Watch TV You Hate for Someone You Love

As I write this, the Super Bowl is just a couple of days away, and once again, two factions have spent days preparing, planning, and calculating. The mighty titans will face off against each other in a pitched battle to answer one question:

Do you want to watch the Super Bowl, or do you hate watching it?

That's really what the Super Bowl is about each year. It's not about team versus team, player versus player. It's about loving football versus hating football.

It's about whether or not people will be forced to watch a championship between two teams they don't care about, being played by rich athletes they couldn't name, playing a sport they hate. Or it's the culmination of every sports fan's dream, something they've waited an entire year to see.

Some of my married friends both equally hate football, so both of them won't watch it with an equivalent level of delight.

But let's say only one of you loves football and the other hates it. Will the football hater watch the Super Bowl? Or will the football lover later be forced to rewatch that episode of Downton Abbey where Lady Mary rejects a suitor?


Yes, because Americans watch four hours per week of TV or movies they don't like for their partner. That's 208 hours per year of movies and TV shows you never wanted to see in the first place. And it's true for both people in the relationship.

That number quadruples for every child you have, as the next ten years of your life will be spent watching the same three Disney movies over and over.

According to a recent survey commissioned by SkinnyPop popcorn, 2,000 Americans were asked how long they watch TV they don't like with their romantic partner. The average amount of time was four hours per week.

For all you football haters, that means you only have to suffer through the Super Bowl on Sunday, and then you're good for the next seven days.

For the other 51 weeks, everyone will sit down with their partner and watch something they dislike, if not outright hate, for roughly one hour per day.

That's 10.5 episodes of Friends, without commercials. Or a hockey game plus the post-game wrap-up. Or Kenneth Branagh's 1996 version of Hamlet. Or watching Bob and Doug McKenzie's Strange Brew — which is based on Hamlet and features hockey — two-and-one-third times.

The study didn't do a breakdown between men and women, husbands and wives, or whoever had the remote first. In fact, it sounded like each person in the relationship equally suffers for their partner's happiness.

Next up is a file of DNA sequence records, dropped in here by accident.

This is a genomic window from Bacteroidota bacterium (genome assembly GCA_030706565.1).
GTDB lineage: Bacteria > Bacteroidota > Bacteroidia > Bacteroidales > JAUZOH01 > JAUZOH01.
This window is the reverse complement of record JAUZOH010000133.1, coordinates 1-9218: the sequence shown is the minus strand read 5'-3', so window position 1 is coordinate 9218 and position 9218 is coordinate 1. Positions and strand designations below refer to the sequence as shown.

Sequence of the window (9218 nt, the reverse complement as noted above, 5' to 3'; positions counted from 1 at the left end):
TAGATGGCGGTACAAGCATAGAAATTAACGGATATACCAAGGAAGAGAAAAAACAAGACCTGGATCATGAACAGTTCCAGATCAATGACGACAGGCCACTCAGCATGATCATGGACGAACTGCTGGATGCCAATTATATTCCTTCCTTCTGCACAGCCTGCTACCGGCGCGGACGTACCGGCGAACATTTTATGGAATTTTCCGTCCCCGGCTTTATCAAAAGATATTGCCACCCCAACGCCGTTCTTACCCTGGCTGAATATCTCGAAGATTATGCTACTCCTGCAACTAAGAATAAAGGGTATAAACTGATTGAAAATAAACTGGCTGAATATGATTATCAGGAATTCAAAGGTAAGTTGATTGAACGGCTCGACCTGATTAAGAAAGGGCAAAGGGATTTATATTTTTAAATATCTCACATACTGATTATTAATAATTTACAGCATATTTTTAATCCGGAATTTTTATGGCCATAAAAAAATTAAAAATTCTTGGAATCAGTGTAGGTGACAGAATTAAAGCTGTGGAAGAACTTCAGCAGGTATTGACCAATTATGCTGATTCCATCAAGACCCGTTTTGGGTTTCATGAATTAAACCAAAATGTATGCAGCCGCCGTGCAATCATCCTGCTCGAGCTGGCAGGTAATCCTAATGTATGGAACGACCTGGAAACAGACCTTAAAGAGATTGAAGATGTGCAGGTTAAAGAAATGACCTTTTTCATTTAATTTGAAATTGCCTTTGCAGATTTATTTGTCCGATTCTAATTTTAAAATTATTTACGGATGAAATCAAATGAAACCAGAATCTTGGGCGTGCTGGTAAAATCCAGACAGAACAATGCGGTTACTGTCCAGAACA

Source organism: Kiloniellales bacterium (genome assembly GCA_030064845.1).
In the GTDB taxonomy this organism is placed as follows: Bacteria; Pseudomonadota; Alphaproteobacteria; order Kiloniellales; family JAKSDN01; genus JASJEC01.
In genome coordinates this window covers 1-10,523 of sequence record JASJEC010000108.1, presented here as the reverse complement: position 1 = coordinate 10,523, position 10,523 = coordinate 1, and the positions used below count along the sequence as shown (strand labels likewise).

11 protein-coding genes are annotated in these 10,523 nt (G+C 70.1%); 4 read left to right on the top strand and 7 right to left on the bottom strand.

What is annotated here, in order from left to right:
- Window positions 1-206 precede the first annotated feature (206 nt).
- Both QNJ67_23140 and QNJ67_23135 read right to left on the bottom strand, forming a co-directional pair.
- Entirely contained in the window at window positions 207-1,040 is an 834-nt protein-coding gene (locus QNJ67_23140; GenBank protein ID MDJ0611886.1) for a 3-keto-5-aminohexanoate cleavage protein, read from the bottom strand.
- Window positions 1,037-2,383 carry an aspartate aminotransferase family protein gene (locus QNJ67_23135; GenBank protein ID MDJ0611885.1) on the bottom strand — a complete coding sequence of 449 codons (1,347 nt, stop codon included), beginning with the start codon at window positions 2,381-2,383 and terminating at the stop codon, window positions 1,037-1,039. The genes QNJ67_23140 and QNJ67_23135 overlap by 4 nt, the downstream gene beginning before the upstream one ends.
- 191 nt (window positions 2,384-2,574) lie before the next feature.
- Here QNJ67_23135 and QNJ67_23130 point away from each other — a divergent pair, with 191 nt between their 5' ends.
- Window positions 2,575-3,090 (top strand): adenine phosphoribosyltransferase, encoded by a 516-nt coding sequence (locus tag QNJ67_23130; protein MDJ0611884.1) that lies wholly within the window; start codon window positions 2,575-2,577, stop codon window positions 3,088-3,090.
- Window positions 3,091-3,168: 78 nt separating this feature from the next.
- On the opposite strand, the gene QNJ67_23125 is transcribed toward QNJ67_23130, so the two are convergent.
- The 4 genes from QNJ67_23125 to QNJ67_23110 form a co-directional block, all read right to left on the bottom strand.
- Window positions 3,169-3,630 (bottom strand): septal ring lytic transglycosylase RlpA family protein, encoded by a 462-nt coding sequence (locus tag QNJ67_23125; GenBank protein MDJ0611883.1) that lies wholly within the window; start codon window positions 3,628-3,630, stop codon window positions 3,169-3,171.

I like to think they do it for love.

So do the participants: Nearly two-thirds of them thought their willingness to sit through an unwanted show was a sign of true love.

That ratio is a bit distressing, though.

Not that two-thirds of people will sacrifice their happiness for four hours in the name of love. Rather, it's that the remaining third will watch unlikeable TV for any other reason.

Why would they do that if not for love? Are they so lazy, they can't get off the couch? Do they have nothing else in their lives? Is it a form of self-torture?

Or does their own suffering make them happier?

According to a separate study, we feel better when we do nice things for other people.

Researchers at the University of Rochester found that people who did something nice for their spouse boosted their own emotional well-being, even if that act went unnoticed by the spouse.

So you can boost your emotional state if you make them coffee without being asked, say "I love you" for no reason, or watch documentaries about potatoes.

The SkinnyPop study was a little more cynical. They found that two-thirds of people would rather watch something they hate to avoid an argument.

Admittedly that's less romantic than "I love you so much, I'll watch anything just to be wth you," but sometimes you take what you can get.

Still, who says you have to watch something you hate in the first place? Surely there's something — anything — else you could do.

If you won't sit there for love, why are you even there? What has your life come to that watching TV you hate is preferable to literally any other option? Is there truly nothing better you could do?

"Honey, I love you, but I'm not binge-watching 'Fuller House.'"

Read a book. Go for a walk. Call a friend. Watch videos on your phone. Watch TV in another room. Vacuum the house passive-aggressively, but when you're asked if anything is wrong, say, "No, just watch Space Force."

But if you truly love your partner so much that you'd rather sit through a terrible show than be apart from them for even a minute, take satisfaction in the fact that you'll be able to get them back with something more heinous tomorrow.

Because that's what real love is all about.

Photo credit: Mohamed Hassan (, Creative Commons 0)

My new humor novel, Mackinac Island Nation, is finished and available on Amazon. You can get the Kindle version here or the paperback version here.